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PostPosted: Wed Jul 30, 2014 12:17 pm 
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Formerly known as wassertreter

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Location: Pedal Square
When strong fatigue sets in I tend to drop the heel instead of keeping a good stride. Mostly a problem in hillclimbs. In training I usually manage to finish my workouts with ok pedalling form, but towards the end of a hillclimb my calves seem to be cooked.

Started with (shallow) one legged squats on a stair, and full ankle extension. Can you recommend anything else?

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Posted: Wed Jul 30, 2014 12:17 pm 


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PostPosted: Wed Jul 30, 2014 12:27 pm 
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Have you looked at cleat position? It can have a large impact of calf muscle use in your pedal stroke.


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PostPosted: Wed Jul 30, 2014 12:47 pm 
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Location: Pedal Square
The pedal axle is under the ball of the foot, quite like it this way.

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PostPosted: Wed Jul 30, 2014 4:41 pm 
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This is a problem for everyone, at all levels. Once we are fatigued, we start calling into service any and all muscles to help with the process of moving forward.

The best recipe? Climb more! The simplest answer is usually the best one. It will make you stronger, which in turn will delay the amount of time until you need to use those calf muscles. It also deals with specificity.

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PostPosted: Wed Jul 30, 2014 9:25 pm 
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HillRPete wrote:
The pedal axle is under the ball of the foot, quite like it this way.
So did I.
Read up on midfoot cleat position, no need to actually go the whole hog, but the science stacks up and a cm or so has helped me.


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PostPosted: Thu Jul 31, 2014 1:09 am 
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I have issues with my knees moving out during my spin when I'm fatigued. Moving the cleats back has helped my position when tired. Might work for you. You'll never know until you try. Just be sure to measure your current position in case it does not work out.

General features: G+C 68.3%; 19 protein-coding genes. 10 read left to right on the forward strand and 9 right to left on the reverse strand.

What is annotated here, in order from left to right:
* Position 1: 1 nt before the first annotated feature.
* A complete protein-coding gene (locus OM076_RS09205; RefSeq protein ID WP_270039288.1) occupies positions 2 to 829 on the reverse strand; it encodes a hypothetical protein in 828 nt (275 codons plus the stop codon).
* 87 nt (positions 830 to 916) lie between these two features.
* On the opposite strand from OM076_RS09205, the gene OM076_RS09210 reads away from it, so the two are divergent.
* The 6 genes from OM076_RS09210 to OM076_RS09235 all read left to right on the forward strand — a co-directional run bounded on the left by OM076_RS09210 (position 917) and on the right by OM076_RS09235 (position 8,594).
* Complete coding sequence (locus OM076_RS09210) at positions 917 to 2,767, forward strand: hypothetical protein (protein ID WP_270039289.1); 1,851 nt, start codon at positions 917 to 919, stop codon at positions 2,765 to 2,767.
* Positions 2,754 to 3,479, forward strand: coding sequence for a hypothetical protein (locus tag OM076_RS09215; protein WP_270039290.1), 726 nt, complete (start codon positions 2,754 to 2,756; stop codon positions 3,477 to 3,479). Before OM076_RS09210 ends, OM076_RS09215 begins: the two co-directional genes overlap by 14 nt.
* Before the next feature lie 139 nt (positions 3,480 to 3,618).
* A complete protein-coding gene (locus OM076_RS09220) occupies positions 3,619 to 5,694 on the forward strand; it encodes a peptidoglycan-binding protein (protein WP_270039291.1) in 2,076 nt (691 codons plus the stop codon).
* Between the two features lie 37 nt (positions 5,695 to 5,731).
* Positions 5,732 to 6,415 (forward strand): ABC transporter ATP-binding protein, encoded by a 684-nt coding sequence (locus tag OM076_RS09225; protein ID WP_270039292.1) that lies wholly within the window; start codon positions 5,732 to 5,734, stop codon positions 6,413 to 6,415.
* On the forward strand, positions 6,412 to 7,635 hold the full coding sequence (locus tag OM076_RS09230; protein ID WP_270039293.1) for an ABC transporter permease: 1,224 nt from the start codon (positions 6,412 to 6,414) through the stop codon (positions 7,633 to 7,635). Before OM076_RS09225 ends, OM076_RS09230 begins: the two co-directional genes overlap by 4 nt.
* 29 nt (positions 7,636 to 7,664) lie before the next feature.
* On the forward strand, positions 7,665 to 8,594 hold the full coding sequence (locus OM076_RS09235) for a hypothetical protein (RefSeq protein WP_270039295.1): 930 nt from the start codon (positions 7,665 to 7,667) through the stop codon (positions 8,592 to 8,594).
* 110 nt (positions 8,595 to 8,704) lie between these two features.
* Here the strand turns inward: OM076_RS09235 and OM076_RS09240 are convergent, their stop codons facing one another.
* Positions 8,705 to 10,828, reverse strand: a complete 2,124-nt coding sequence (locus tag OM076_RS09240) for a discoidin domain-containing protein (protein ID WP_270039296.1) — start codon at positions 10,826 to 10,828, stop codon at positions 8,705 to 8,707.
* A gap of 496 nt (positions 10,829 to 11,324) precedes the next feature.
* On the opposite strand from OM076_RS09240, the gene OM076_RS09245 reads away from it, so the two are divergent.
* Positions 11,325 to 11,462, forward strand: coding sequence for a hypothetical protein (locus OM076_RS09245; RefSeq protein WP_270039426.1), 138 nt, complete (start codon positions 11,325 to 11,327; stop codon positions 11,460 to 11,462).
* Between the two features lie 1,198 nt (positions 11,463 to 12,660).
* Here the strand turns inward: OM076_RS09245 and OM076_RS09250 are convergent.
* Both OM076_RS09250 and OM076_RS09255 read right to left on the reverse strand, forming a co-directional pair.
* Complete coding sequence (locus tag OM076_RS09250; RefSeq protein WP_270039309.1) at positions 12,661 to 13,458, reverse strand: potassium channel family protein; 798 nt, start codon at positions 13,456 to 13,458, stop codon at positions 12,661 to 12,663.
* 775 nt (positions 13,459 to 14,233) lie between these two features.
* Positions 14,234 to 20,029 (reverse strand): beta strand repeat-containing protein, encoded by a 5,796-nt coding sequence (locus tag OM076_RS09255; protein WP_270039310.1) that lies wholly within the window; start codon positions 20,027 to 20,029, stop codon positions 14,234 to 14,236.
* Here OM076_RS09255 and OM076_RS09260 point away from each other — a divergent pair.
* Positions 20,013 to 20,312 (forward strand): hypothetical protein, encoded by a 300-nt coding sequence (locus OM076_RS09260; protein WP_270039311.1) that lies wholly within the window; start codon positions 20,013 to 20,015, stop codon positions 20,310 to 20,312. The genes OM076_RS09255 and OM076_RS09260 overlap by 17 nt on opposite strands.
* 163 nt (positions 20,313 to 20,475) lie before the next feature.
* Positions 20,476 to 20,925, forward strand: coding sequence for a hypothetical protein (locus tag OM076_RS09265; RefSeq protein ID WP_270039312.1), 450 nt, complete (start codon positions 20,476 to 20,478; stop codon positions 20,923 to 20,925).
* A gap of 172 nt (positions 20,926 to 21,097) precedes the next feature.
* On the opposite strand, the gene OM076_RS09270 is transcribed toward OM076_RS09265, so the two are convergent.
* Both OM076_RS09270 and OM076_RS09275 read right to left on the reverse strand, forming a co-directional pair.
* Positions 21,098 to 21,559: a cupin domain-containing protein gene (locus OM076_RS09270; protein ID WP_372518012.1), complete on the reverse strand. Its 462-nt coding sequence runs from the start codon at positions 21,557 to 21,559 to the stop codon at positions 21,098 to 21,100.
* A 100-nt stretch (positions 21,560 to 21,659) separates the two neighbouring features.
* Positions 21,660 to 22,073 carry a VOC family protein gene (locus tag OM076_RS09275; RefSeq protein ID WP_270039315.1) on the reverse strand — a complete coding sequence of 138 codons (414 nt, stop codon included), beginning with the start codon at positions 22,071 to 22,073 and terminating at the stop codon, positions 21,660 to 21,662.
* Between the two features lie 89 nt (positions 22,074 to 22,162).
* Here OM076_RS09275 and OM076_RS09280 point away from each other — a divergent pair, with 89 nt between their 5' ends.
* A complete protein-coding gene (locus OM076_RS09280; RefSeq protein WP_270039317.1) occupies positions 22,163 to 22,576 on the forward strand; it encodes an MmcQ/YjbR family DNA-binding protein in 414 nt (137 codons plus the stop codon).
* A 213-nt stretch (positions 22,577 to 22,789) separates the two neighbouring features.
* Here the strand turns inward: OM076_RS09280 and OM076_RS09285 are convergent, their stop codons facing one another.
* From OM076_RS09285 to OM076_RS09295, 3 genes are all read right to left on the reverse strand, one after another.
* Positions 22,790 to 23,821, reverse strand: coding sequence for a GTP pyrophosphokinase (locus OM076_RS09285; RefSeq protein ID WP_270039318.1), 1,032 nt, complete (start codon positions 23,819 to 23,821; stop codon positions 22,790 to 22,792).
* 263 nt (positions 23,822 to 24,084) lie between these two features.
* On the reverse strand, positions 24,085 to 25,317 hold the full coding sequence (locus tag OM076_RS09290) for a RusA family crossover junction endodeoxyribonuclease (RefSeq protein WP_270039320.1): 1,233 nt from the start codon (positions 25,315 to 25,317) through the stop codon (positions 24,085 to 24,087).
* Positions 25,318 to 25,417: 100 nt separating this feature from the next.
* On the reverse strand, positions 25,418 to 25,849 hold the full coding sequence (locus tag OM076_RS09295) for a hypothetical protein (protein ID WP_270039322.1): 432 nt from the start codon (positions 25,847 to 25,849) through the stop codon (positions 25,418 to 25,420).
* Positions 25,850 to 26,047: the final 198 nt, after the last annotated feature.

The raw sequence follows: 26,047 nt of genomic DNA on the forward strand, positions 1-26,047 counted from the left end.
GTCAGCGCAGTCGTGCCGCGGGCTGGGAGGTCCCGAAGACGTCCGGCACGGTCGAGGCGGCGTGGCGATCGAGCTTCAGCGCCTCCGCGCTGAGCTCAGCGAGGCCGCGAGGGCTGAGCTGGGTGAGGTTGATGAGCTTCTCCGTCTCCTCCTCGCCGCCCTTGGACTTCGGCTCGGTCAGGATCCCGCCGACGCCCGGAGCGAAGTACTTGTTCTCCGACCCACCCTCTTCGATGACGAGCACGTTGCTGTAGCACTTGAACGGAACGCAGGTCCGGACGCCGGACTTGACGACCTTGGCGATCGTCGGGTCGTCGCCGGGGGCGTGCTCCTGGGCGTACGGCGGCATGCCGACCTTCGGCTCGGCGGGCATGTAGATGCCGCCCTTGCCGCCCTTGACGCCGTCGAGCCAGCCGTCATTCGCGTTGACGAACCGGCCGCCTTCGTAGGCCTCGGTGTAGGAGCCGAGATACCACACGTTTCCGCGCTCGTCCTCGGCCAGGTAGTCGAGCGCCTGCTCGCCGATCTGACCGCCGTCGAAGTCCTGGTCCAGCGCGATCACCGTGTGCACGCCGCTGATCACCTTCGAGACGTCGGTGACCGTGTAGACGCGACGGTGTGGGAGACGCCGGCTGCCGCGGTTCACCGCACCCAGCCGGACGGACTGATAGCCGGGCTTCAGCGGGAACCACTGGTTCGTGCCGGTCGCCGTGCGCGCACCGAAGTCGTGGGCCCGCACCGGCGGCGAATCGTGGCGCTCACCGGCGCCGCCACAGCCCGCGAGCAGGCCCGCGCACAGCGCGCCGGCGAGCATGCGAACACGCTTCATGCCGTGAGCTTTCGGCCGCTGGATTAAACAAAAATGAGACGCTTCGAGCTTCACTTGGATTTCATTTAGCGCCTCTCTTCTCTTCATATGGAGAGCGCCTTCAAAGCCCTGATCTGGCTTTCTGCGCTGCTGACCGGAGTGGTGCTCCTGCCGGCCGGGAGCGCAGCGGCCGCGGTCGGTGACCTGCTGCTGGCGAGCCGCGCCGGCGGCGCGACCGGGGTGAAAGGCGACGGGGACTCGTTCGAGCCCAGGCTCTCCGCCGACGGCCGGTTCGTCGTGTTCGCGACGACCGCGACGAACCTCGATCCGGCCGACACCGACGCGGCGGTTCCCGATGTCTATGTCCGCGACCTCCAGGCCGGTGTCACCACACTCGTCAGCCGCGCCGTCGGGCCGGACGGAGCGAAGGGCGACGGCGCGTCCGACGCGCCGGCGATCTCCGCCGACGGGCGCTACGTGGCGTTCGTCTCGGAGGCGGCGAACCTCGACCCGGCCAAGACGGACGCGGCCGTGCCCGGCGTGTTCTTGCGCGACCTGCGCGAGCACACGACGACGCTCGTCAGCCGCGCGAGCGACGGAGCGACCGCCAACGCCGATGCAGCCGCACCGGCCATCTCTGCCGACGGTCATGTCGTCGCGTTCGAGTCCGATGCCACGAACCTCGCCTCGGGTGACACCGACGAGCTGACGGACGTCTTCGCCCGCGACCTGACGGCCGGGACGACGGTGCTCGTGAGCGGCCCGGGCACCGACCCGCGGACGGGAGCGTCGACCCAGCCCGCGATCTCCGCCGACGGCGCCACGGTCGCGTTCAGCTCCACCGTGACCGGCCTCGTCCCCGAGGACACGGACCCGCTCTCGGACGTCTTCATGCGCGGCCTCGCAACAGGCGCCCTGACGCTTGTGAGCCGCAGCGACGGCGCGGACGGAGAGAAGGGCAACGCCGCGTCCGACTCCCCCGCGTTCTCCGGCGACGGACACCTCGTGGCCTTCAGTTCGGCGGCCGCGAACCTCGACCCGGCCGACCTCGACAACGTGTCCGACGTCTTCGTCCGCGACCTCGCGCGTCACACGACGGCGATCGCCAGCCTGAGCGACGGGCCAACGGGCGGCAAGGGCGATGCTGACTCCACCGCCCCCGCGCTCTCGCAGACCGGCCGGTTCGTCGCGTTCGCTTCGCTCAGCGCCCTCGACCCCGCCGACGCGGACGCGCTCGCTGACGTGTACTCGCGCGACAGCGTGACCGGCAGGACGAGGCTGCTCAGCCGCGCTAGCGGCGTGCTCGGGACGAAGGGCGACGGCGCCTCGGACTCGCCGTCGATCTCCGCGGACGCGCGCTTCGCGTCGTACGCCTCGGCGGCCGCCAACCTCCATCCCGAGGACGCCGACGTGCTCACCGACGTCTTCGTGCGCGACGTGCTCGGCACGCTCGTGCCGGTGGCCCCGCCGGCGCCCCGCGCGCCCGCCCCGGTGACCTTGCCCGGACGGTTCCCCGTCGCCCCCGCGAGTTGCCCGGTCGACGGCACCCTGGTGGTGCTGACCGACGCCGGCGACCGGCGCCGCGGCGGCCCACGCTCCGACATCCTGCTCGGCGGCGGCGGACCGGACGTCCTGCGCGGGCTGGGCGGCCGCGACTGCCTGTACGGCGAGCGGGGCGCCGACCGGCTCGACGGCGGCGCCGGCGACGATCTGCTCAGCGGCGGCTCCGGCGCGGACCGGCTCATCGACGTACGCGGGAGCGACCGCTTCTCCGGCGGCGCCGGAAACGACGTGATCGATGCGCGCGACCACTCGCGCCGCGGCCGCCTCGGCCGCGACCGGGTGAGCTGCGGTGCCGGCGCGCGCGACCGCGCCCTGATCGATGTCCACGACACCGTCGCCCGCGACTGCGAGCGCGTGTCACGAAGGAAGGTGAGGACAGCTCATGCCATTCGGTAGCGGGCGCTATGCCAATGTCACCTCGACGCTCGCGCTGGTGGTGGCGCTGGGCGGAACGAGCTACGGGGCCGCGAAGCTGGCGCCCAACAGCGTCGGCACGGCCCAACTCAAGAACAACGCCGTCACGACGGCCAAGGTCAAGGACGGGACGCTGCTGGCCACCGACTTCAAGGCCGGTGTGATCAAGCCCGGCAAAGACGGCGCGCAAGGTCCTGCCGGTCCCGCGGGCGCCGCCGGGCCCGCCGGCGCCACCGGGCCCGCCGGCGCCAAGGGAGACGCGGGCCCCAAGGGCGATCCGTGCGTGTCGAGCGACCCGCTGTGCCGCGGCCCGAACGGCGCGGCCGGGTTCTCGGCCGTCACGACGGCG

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PostPosted: Thu Jul 31, 2014 7:54 am 
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I think it could be caused by a cleat position as mentioned before or/and saddle height.


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PostPosted: Thu Jul 31, 2014 2:09 pm 
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I too would get bad calf pain and fatigue due to a ball-of-foot cleat position (retul's method), so the cleats moved back. It makes the calf pain go away because their involvement is limited by the now-restricted movement of the ankle. Knee extension (or virtual saddle height, I guess?) also increases but only by a little. Ultimately I found this change to be less powerful; more comfortable, sure... because I'm not able to fire all cylinders.

I moved my cleats back to where they were but really focused on raising my saddle to get optimal knee extension. At the right saddle height, my heel [/I]can't[/I] drop because I'm seated high enough that ankle flexion is limited. Instead of using ankling as a way to preserve knee angle (say on a steep climb), the saddle height does it for me.

Beware of Hogg's fitting advice. I find it's a bit too subjective and seems to encourage changes too radical to really be practical (eg move cleats back, thus lower saddle. Lower saddle, thus move it back. Move it back, thus futz with bar height and reach. Etc ad infinitum until you make a slight cleat adjustment and realize everything should be undone).